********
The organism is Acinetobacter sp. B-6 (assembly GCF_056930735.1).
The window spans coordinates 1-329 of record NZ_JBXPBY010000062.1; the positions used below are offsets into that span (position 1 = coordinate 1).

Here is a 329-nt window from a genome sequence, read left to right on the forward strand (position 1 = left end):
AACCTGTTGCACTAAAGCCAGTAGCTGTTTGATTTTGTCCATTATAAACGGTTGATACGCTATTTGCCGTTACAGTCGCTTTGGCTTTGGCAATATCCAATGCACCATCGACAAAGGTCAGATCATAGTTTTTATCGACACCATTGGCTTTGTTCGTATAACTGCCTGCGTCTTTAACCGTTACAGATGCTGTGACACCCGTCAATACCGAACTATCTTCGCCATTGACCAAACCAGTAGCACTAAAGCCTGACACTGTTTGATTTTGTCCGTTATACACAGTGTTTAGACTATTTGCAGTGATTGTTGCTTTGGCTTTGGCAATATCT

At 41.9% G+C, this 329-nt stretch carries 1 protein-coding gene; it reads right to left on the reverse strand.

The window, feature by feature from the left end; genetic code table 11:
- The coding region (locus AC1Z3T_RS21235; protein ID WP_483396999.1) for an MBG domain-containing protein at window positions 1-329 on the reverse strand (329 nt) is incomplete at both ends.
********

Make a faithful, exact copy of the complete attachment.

The organism is Acinetobacter sp. B-6 (assembly GCF_056930735.1).
The window spans coordinates 1-329 of record NZ_JBXPBY010000062.1; the positions used below are offsets into that span (position 1 = coordinate 1).

Here is a 329-nt window from a genome sequence, read left to right on the forward strand (position 1 = left end):
AACCTGTTGCACTAAAGCCAGTAGCTGTTTGATTTTGTCCATTATAAACGGTTGATACGCTATTTGCCGTTACAGTCGCTTTGGCTTTGGCAATATCCAATGCACCATCGACAAAGGTCAGATCATAGTTTTTATCGACACCATTGGCTTTGTTCGTATAACTGCCTGCGTCTTTAACCGTTACAGATGCTGTGACACCCGTCAATACCGAACTATCTTCGCCATTGACCAAACCAGTAGCACTAAAGCCTGACACTGTTTGATTTTGTCCGTTATACACAGTGTTTAGACTATTTGCAGTGATTGTTGCTTTGGCTTTGGCAATATCT

At 41.9% G+C, this 329-nt stretch carries 1 protein-coding gene; it reads right to left on the reverse strand.

The window, feature by feature from the left end; genetic code table 11:
- The coding region (locus AC1Z3T_RS21235; protein ID WP_483396999.1) for an MBG domain-containing protein at window positions 1-329 on the reverse strand (329 nt) is incomplete at both ends.